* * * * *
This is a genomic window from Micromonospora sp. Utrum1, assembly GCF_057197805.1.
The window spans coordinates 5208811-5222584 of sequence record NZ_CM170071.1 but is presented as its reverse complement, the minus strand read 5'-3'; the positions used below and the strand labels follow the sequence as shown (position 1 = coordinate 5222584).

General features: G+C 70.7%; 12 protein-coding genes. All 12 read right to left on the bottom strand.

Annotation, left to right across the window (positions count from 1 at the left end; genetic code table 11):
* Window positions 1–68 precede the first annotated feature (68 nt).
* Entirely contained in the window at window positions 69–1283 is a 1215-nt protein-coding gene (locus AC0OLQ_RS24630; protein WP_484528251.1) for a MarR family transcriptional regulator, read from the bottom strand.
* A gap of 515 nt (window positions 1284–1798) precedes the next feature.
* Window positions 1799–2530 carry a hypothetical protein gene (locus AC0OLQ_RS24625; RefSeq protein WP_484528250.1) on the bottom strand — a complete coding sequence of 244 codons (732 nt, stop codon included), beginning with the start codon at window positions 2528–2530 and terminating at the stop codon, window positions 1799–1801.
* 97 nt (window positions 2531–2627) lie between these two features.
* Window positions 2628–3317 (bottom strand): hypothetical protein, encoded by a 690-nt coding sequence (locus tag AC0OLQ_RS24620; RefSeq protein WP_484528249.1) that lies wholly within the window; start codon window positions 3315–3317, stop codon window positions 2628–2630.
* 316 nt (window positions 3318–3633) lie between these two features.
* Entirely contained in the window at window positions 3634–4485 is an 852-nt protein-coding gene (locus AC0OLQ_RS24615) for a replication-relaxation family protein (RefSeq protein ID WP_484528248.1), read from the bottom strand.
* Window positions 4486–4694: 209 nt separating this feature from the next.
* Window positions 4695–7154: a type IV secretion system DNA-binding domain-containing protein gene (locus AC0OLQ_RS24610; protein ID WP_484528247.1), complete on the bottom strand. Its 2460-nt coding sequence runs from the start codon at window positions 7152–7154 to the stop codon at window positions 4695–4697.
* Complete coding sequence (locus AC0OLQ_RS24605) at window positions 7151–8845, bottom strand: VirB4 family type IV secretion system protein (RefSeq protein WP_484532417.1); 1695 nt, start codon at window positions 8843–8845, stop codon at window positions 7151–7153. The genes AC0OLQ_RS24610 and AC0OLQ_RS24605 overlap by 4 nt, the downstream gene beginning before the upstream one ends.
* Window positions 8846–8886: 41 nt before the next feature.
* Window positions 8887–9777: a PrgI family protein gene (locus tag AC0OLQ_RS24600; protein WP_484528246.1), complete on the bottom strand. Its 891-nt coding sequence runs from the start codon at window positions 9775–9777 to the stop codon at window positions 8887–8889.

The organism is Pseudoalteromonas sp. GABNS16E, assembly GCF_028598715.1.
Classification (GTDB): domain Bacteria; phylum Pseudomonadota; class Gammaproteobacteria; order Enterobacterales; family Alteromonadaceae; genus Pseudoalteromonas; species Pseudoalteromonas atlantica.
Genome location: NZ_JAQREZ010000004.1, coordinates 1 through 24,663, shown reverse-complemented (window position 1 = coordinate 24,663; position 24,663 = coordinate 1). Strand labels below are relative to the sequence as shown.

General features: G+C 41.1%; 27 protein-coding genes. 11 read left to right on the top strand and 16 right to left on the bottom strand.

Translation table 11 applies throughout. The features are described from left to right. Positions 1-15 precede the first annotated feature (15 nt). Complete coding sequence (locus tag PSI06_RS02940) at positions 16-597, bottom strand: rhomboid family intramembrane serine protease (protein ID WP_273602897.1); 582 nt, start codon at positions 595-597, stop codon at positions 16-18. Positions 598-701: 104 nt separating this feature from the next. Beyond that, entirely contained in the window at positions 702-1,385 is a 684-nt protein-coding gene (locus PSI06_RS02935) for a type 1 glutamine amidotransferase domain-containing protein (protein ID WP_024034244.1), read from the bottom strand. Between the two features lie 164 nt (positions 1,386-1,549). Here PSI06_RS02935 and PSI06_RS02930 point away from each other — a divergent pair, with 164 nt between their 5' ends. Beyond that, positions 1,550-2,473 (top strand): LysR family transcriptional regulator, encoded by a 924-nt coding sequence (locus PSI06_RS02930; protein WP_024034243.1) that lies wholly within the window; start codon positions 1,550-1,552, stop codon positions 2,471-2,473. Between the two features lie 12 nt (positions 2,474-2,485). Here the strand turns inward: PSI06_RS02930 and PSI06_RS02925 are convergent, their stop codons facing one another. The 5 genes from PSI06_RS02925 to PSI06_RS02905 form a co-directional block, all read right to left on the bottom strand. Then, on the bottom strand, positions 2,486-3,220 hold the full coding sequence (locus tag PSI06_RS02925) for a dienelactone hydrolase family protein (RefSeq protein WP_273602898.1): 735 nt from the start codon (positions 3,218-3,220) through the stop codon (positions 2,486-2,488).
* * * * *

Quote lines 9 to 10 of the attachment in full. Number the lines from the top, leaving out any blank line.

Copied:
* 97 nt (window positions 2531–2627) lie between these two features.
* Window positions 2628–3317 (bottom strand): hypothetical protein, encoded by a 690-nt coding sequence (locus tag AC0OLQ_RS24620; RefSeq protein WP_484528249.1) that lies wholly within the window; start codon window positions 3315–3317, stop codon window positions 2628–2630.